In 2012, when Reid made his first, pretty clearly bogus charges, there were no end of defenders. Why? Because, I was told, Romney hadn’t released his tax returns so who was to say Reid was wrong? And in any case, the other guys fight dirty so why shouldn’t we? We’re tired of always being the weak ones, right?

The problem being: When Reid’s credibility mattered most, when he could’ve used some “trust me” to help steer the nation on a different course, he’d spent it all on a crappy lie he probably didn’t even need to make in order for Obama to win.

Going low, politically, has its short-term rewards. It can be justified on that basis. But who wishes Americans had paid more attention to Harry Reid last fall? A lot of the same people who lauded his earlier lie.

Hey: Politics ain’t beanbag. It’s never going to be as clean as I like it. But there are costs to wallowing in the dirt, and they’re not just moral prissyness. They matter. We’re all living with how they matter now.

Yours, Joel

Douglas Koziol and the virtues of reading all the way to the damn end

Dear Rebecca:

bb___5thy

A conservative friend — I think we’re friends — linked angrily today to this piece at The Millions. It wasn’t hard to see why. Check it out.

So what can you do when a customer wants a book that you not only find objectionable but also believe actually dangerous in the lessons it portends amidst such a politically precarious time? If it helps, swap Elegy for any book that you find particularly insidious, whether it’s Atlas Shrugged, The Communist Manifesto, or The Bible. The question remains: without stooping to the level of crazed book-burning, does the bookseller’s role ever evolve past the capitalist exchange of money for paper and pulp? And are there meaningful ways to resist the continued sales of disastrous books?

This was offered as proof of the censorious nature of “progressivism.” And the piece’s commenters agreed:

It’s called freedom. It may be dangerous to you, or you may dislike it, or disagree with it, but none of those three personal views gives you the right to stop anyone else from reading it.

The moment you decide your role is to act as a gatekeeper shutting out the unworthy books, rather than a guide opening the door to new ones, you’re part of the problem. You’re no better than any other small-minded librarian/bookseller impeding access to books of which they do not approve.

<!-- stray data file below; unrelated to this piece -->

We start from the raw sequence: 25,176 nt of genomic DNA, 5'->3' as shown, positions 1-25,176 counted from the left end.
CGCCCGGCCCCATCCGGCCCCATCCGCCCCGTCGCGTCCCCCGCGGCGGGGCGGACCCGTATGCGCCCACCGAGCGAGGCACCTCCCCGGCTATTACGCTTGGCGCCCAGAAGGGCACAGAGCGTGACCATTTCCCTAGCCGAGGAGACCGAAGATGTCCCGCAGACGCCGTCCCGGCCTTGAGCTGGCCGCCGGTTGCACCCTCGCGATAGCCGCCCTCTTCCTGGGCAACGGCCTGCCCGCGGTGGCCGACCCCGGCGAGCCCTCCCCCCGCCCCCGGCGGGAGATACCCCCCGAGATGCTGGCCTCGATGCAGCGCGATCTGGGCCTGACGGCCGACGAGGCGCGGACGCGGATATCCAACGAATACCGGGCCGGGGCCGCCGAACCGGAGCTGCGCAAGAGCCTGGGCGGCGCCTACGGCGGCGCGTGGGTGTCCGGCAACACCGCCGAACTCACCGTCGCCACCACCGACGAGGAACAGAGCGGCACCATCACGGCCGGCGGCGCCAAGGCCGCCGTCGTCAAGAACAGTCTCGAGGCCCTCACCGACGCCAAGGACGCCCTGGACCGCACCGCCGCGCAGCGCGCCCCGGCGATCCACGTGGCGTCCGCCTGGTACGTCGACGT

What a load of elitist arrogant BS. And the author probably thinks they are being open minded. Keep doing you liberals.

One small problem: While the quoted paragraph above does indeed express the problem the writer, Douglas Koziol, was wrestling with, it doesn’t at all reflect his conclusions, or the fullness of his throught process and actions in getting there.

Like:

All of this is to say that I’ve yet to find a way to tactfully handle the subject. Even now, I fear that I’m slipping into a haughty and unproductive tone—that of an ideologically perfect soul who can’t seem to break through to the rubes. And that’s the last thing a bookseller or writer should be.

And:

I can hide the stacks of Hillbilly Elegy in the back (if my boss is reading this, I’m just kidding). But I suspect that the most fundamental thing I can do is also perhaps the most trite: I can try to start conversations. Independent bookstores have continued to thrive in the face of the Amazon-ization of everything precisely because of their human component, and what is more human than honest-to-god conversation? But in order for this to be effective, it would require equal parts listening. Listening to what made the person gravitate towards the book in the first place, listening while withholding judgment, listening as if I don’t know all the answers.

What a powerful conclusion! Overcoming a censorious instinct to embrace humility, embrace listening and embrace understanding! We should want much more of this in our society than we’re getting right now. We should be praising Koziol for his honesty and his conclusion.

But instead, most of Koziol’s readers are acting like folks who, having heard the setup of a “knock knock” joke without hearing the punchline, have decided to condemn the evils of doorbells. Too bad. Reading to the end could’ve saved a lot of heartache.